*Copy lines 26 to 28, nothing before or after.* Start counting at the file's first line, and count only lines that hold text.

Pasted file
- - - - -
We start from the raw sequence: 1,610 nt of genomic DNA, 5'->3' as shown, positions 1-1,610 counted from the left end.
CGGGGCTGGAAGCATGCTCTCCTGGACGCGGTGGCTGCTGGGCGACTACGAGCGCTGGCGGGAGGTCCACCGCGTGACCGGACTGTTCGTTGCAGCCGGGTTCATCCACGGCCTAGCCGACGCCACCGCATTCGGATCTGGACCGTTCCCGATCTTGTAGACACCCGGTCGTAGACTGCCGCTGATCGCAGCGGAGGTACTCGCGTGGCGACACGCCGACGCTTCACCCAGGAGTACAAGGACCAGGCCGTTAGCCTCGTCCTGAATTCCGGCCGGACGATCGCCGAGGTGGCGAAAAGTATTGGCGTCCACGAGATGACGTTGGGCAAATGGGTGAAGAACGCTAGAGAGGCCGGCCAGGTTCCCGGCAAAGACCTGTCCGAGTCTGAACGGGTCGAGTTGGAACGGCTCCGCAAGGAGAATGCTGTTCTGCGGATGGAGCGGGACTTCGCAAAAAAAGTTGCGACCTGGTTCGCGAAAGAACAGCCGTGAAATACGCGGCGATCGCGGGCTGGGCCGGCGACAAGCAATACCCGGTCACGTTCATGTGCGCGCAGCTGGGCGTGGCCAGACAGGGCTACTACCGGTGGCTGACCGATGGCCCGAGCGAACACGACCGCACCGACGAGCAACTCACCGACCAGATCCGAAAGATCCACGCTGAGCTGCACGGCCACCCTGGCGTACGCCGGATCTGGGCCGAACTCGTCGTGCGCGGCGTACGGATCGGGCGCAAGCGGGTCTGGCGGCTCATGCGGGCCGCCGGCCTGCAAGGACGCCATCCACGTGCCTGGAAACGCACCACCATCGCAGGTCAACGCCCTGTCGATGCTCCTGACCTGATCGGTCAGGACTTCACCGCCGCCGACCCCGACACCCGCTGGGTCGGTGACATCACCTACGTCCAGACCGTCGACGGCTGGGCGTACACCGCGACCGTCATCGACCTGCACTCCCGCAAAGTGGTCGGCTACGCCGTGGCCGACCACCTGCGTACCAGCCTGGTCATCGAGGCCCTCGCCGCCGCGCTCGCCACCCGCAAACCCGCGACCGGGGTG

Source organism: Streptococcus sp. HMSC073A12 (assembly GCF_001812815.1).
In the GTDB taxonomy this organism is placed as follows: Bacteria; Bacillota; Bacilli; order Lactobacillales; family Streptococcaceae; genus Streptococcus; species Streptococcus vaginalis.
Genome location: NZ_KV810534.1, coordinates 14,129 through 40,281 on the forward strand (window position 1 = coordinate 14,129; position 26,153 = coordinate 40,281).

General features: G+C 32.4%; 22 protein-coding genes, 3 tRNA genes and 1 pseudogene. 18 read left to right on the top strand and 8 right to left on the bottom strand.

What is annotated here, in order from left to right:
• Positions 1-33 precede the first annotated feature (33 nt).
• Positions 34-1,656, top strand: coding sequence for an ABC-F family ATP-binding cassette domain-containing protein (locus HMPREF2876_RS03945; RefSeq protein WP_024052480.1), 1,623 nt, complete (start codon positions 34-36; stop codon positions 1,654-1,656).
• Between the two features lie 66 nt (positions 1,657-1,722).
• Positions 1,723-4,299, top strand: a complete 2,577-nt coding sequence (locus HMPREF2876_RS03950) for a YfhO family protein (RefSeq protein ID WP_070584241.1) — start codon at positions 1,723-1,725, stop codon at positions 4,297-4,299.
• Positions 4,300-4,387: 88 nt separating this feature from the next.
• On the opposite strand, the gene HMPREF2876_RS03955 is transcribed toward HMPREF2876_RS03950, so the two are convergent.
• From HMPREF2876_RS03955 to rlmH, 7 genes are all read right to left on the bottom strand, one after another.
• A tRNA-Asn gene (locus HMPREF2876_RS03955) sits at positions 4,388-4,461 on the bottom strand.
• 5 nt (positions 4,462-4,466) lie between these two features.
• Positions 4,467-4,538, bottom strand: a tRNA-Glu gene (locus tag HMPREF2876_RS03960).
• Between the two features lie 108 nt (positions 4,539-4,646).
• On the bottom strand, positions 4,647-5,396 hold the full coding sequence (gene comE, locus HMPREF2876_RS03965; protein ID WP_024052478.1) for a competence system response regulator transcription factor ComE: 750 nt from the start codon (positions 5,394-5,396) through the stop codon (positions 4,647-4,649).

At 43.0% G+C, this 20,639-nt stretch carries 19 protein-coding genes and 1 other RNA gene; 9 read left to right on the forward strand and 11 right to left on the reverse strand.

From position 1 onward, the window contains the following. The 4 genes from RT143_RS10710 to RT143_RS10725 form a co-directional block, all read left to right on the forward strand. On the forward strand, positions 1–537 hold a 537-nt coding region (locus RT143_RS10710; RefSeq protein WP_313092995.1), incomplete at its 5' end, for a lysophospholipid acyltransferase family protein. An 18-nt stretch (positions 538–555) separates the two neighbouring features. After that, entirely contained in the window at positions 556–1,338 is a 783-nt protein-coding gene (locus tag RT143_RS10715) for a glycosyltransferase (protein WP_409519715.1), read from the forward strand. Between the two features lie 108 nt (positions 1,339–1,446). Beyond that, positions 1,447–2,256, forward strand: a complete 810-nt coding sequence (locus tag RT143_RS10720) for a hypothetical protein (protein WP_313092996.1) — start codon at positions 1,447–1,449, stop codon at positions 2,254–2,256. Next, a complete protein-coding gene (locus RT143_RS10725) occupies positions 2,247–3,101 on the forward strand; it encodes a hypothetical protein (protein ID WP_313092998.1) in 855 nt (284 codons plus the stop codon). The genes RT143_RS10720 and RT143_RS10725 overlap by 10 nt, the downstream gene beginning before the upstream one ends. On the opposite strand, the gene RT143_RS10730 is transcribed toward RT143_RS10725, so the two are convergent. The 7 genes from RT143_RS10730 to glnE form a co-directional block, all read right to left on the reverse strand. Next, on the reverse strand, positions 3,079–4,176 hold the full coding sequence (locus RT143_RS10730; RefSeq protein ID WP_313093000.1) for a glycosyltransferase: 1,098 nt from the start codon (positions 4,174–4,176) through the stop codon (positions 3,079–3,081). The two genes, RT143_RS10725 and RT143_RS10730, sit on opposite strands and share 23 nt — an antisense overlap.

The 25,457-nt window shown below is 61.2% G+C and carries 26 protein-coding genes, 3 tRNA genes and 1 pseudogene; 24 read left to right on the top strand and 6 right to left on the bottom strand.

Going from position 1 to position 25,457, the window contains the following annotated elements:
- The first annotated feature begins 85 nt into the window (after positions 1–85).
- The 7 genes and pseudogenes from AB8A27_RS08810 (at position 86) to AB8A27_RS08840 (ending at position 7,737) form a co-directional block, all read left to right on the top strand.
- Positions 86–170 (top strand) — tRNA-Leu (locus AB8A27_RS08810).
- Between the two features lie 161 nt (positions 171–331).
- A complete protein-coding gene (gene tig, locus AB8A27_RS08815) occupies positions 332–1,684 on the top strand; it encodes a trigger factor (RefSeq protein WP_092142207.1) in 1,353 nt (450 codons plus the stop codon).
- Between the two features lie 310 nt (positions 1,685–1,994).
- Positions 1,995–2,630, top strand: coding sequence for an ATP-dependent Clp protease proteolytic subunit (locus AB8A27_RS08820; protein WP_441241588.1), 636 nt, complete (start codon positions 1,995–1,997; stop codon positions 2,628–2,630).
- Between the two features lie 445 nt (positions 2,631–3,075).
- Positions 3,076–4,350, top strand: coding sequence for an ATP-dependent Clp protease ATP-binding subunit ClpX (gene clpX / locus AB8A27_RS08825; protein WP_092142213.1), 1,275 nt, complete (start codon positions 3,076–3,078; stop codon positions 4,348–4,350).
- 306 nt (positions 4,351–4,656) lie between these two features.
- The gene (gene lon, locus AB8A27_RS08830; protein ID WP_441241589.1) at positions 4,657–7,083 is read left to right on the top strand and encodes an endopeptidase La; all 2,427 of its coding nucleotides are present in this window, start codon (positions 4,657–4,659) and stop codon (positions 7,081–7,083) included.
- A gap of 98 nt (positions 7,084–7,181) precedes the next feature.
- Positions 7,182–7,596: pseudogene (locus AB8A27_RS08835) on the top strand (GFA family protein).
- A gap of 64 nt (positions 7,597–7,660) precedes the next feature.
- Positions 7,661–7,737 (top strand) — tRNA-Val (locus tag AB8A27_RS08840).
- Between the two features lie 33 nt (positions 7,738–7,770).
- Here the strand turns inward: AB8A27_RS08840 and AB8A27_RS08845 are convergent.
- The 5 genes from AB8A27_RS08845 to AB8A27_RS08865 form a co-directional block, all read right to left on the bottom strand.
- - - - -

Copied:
- Positions 86–170 (top strand) — tRNA-Leu (locus AB8A27_RS08810).
- Between the two features lie 161 nt (positions 171–331).
- A complete protein-coding gene (gene tig, locus AB8A27_RS08815) occupies positions 332–1,684 on the top strand; it encodes a trigger factor (RefSeq protein WP_092142207.1) in 1,353 nt (450 codons plus the stop codon).